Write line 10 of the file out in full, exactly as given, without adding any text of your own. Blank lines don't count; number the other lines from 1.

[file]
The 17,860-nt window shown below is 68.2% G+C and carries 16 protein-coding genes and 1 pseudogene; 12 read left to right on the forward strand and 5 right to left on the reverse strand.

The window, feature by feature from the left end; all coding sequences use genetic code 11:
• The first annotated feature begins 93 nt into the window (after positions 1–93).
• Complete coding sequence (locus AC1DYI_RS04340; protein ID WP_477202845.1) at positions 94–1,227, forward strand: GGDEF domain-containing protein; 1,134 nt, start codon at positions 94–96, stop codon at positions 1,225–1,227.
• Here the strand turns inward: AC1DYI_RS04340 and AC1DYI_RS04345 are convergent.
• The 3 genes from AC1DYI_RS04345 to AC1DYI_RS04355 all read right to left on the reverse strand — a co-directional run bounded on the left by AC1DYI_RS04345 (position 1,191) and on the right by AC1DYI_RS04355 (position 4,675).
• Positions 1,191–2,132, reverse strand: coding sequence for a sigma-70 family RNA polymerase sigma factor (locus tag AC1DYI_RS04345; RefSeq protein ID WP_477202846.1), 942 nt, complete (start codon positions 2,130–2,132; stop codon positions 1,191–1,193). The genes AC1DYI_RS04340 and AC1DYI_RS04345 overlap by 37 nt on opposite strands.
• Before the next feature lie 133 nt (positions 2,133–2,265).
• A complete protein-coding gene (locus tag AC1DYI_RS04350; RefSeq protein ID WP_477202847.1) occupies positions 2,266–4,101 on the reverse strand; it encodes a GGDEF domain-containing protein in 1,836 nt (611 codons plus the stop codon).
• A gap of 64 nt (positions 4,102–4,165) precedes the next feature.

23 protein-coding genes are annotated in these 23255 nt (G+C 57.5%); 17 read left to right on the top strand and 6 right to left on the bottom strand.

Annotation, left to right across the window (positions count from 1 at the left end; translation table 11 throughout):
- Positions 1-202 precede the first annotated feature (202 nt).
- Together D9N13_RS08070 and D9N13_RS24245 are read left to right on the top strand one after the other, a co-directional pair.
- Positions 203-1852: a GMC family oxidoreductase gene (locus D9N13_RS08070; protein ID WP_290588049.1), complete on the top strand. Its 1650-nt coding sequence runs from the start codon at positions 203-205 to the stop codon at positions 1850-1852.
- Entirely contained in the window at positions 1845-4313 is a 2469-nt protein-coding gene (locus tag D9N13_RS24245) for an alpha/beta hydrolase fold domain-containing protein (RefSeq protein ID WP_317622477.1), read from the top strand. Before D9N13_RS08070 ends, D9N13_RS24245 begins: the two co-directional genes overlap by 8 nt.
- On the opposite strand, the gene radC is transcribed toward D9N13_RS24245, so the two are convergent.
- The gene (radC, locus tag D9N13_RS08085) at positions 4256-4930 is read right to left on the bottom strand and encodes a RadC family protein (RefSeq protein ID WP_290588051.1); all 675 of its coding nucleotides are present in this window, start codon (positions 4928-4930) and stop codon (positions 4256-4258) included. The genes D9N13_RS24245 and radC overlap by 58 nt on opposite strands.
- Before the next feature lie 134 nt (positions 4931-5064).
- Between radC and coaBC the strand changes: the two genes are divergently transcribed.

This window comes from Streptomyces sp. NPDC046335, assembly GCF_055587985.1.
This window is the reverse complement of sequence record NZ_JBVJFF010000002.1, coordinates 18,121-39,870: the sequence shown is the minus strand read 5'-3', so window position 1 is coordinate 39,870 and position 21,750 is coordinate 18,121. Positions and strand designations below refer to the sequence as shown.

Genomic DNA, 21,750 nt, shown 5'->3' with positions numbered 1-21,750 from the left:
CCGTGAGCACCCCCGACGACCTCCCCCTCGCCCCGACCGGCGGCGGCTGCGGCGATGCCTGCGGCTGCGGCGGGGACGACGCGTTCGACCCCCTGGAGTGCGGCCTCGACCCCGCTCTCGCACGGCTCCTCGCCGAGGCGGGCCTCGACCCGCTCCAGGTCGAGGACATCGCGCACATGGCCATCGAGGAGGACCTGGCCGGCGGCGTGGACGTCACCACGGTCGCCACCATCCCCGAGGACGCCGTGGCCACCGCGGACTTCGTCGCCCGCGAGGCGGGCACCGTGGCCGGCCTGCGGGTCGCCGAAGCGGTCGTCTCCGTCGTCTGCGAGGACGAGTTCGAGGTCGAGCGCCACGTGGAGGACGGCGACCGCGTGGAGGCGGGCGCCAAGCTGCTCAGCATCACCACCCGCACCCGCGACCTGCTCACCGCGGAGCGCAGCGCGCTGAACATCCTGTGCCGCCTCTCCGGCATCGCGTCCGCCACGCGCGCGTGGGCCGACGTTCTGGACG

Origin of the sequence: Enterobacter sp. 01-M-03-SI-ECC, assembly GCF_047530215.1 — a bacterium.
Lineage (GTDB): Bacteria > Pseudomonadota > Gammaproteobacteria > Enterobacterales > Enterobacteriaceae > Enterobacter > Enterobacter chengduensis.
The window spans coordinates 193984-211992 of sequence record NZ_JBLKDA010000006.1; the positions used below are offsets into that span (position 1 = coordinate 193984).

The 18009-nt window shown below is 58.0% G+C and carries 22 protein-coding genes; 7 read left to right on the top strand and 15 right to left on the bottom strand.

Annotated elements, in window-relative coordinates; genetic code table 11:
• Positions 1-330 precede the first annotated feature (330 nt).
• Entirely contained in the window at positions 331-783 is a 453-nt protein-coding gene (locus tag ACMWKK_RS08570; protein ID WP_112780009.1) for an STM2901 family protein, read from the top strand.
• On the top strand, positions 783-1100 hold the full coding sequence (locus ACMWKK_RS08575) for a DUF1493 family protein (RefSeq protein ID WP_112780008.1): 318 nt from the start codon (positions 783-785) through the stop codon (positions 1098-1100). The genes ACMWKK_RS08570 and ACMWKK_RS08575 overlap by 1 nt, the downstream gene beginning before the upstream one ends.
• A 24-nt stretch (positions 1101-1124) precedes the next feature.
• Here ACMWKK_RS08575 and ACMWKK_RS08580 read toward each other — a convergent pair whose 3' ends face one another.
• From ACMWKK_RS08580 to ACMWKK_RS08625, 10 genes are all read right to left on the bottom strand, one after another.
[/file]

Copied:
• A gap of 64 nt (positions 4,102–4,165) precedes the next feature.